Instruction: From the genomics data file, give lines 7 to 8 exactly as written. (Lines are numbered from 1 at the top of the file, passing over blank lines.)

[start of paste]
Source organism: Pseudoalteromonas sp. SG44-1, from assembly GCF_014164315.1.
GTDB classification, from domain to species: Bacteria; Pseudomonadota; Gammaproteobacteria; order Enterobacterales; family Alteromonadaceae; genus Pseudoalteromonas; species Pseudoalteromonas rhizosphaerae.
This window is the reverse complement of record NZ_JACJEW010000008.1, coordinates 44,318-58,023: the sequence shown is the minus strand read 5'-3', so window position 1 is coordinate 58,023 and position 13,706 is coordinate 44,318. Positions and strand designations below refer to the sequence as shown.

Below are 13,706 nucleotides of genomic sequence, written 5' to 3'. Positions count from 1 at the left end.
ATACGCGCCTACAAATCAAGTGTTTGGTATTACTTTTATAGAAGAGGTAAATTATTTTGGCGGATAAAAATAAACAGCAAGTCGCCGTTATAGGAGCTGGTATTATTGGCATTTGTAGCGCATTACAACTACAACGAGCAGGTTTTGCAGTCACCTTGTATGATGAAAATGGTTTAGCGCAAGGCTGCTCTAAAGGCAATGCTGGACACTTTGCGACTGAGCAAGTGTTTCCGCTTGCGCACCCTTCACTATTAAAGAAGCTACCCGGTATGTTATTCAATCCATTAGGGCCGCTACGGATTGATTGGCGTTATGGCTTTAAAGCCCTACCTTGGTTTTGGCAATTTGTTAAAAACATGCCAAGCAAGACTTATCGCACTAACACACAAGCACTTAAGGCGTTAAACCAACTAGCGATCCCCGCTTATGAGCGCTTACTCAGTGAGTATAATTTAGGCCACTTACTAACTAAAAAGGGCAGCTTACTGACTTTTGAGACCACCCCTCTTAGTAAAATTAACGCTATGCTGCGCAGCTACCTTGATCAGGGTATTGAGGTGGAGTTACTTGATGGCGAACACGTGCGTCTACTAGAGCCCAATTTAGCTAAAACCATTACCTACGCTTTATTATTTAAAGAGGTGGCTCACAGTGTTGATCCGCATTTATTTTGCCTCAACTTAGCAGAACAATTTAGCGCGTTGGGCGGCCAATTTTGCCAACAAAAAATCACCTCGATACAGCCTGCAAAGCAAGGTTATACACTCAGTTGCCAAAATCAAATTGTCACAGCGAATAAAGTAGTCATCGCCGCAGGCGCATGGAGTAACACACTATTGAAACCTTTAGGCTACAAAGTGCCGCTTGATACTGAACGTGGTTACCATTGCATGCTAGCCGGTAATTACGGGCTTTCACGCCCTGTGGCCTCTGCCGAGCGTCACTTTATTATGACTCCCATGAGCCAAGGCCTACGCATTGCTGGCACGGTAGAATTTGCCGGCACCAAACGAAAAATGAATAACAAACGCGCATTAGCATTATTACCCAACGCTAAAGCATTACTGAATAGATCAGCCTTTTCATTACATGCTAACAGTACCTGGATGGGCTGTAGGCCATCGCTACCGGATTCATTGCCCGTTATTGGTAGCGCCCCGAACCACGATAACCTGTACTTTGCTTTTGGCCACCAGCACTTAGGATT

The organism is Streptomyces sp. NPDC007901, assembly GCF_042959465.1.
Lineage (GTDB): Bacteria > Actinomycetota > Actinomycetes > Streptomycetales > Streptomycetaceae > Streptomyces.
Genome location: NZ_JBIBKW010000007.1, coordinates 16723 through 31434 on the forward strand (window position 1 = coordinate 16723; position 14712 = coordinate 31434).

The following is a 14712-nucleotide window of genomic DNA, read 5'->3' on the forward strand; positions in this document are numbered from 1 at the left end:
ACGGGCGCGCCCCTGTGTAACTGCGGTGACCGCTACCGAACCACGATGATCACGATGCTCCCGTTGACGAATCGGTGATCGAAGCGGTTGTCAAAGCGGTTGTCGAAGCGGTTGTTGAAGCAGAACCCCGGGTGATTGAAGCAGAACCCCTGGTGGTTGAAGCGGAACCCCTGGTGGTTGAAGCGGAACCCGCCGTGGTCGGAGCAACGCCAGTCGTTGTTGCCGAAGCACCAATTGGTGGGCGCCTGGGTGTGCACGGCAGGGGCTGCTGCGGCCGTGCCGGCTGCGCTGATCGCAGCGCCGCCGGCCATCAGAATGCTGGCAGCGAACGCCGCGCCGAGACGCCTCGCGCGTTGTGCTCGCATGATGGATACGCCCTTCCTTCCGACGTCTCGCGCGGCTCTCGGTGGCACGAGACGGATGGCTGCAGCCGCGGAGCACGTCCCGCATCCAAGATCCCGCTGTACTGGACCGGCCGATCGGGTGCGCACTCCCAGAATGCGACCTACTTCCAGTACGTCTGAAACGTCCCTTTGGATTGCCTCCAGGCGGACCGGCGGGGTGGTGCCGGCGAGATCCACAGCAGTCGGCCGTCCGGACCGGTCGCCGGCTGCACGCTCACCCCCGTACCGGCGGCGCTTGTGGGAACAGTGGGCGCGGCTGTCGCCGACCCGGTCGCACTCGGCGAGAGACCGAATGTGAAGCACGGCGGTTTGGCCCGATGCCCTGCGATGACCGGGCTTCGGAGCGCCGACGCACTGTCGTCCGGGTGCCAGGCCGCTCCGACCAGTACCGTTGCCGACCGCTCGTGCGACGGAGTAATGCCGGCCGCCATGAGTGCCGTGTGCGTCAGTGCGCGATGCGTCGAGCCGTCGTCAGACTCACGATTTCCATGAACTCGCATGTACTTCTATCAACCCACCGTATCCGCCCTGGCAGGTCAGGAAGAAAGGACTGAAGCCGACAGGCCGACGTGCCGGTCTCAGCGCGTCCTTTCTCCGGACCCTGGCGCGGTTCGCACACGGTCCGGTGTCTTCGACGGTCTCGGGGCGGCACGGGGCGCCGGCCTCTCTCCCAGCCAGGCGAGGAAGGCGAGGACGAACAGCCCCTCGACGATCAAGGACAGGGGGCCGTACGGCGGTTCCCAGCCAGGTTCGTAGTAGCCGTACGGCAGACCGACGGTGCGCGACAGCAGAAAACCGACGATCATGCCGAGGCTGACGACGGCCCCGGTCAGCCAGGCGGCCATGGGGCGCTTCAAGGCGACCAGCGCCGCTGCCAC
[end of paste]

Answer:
Lineage (GTDB): Bacteria > Actinomycetota > Actinomycetes > Streptomycetales > Streptomycetaceae > Streptomyces.
Genome location: NZ_JBIBKW010000007.1, coordinates 16723 through 31434 on the forward strand (window position 1 = coordinate 16723; position 14712 = coordinate 31434).